By the end of the incident, Smith was given a citation for failure to inform the officer that he had a permit and a firearm. Per Smith, it was his informing the officer that prompted Martin to come to his side of the car in the first place. Ohio law holds that a permit carrier must inform an officer “promptly.” No specific time is given that I was able to find.
While Smith was permitted to leave, his guns and his permit were taken by Trooper Martin.
The driver was arrested for improper handling of a firearm and taken in.
(In an ironic twist, Smith is a #bluelivesmatter supporter with several friends and relatives on multiple law enforcement departments.)
Smith was given a public defender. On their initial day in court, he waited behind two illegal aliens who got slaps on the wrist for DUIs. He waited behind a parolee with a charge for possession of a firearm who was sent along his merry way. Then, it was his turn. Smith plead not guilty. He was given a trial date of Aug. 22.
The public defender informed Smith that she would not see him again until the day of the trial. Smith is hoping that news of this incident will make it to a more attentive attorney.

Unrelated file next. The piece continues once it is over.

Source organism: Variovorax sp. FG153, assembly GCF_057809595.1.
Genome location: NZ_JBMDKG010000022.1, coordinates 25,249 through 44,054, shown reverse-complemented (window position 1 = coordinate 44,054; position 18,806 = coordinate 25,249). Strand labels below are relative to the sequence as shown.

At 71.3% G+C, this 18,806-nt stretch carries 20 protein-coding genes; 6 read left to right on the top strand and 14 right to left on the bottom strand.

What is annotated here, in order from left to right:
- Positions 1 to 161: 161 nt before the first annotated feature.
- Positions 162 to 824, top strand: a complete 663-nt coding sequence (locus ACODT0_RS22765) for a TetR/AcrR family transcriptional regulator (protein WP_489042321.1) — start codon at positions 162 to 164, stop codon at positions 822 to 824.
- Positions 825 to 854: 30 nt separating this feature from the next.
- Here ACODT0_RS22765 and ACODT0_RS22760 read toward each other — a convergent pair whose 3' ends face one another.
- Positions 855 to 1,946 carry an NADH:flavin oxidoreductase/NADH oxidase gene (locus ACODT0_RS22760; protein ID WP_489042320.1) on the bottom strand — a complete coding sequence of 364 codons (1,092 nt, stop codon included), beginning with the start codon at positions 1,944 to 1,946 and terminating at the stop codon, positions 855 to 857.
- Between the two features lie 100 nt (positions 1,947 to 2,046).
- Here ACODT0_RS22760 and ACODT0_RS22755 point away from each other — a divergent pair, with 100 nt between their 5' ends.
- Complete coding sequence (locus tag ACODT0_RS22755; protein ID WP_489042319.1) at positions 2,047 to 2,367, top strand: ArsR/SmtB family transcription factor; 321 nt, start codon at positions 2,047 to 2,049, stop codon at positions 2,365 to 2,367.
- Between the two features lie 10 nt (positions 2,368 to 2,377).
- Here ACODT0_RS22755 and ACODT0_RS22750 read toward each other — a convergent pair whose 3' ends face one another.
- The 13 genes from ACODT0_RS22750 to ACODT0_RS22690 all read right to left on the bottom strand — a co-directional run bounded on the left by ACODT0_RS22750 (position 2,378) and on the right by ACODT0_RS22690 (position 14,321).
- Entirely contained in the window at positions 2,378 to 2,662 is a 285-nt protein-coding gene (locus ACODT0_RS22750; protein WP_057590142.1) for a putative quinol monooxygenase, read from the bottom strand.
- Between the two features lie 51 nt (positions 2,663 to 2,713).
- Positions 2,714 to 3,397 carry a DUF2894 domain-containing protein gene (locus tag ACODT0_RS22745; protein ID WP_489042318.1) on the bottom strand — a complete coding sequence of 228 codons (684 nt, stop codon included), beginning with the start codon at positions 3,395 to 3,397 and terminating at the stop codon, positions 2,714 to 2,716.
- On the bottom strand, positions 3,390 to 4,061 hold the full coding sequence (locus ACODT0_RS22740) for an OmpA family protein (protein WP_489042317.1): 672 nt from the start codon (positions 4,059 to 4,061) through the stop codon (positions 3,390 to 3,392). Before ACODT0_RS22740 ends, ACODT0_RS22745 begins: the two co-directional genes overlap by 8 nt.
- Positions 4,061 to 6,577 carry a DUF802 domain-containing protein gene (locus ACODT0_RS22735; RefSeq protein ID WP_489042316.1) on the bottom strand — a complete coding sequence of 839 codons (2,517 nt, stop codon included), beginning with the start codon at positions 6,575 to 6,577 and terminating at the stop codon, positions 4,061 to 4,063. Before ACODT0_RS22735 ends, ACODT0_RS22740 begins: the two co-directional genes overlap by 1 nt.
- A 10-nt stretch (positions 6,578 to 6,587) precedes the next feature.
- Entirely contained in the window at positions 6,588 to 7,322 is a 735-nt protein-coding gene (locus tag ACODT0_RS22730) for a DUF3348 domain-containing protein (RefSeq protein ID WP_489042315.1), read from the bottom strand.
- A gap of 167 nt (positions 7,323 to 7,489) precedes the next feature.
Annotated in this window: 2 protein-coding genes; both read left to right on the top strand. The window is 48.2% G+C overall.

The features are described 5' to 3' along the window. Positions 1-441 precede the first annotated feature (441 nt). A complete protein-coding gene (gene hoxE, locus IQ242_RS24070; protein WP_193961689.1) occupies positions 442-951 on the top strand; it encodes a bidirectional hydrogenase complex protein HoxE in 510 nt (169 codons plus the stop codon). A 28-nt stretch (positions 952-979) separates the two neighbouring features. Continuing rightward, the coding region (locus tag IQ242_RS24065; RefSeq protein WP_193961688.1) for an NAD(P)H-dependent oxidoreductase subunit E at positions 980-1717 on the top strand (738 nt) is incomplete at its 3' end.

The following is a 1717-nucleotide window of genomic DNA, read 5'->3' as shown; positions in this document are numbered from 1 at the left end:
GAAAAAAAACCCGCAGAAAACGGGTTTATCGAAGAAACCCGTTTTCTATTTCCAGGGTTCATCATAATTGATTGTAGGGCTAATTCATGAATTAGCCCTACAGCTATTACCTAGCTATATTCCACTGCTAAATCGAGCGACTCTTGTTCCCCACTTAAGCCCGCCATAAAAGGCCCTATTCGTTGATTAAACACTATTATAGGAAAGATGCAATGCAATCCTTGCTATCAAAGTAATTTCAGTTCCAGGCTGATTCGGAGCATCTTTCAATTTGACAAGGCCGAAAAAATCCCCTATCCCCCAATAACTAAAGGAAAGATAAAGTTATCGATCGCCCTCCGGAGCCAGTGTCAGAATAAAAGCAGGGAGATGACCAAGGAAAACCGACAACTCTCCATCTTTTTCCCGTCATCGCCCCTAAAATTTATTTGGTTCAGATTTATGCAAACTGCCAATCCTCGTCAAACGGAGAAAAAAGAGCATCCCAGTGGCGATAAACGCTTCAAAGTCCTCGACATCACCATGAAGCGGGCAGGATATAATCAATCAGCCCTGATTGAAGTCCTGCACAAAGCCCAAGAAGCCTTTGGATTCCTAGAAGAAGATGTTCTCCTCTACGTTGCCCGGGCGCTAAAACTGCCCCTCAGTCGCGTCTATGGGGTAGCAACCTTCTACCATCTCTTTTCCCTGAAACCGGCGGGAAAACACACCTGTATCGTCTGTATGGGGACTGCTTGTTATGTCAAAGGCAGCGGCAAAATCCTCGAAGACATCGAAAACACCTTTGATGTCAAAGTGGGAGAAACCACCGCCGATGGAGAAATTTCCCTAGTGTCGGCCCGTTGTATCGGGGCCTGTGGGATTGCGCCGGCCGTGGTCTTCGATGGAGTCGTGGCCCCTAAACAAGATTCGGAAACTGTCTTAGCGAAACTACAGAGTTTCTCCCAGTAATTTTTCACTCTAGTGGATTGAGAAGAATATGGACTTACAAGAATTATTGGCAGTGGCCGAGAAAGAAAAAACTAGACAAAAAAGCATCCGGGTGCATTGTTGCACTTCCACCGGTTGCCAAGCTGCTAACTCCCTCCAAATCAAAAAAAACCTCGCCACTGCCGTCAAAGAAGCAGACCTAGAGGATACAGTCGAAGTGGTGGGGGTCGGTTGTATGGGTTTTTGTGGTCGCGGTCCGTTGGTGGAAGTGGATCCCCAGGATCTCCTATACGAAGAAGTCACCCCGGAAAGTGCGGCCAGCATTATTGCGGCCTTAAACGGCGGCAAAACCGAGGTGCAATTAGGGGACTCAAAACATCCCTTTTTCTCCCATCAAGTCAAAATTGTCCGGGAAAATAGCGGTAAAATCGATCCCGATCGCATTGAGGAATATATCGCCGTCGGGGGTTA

Outside of the possible legal ramifications, Smith explains that there have been occupational ones, as well. He has been forced to turn down 2 job offers because he can not leave the state to accept them. A long-awaited position has been offered to him within the last few days. It is a job, however, at which you can not have had a criminal offense in the last 5 years. If the current charges are not dropped, Smith will become ineligible for the position.
A Final Note
Current tensions between law enforcement and the public are at an all time high. The last thing I want to do is paint hard working officers in a bad light. If, however, certain officers are in the wrong, those with whom they interacted should not be made to suffer the consequences. Only time will tell if the wagons get circled regarding this, particular, event. We can only hope that if Smith’s version of the story proves to be accurate, his rights are restored.
© 2016 Vianna Vaughan
*When the Ohio State Highway patrol was contacted for comment, their Public Information Officer was “unfamiliar” with the specific situation. As such, he declined an official statement. Given that, the only available account is that of Smith. All requests for video and audio footage of the incident were formally denied.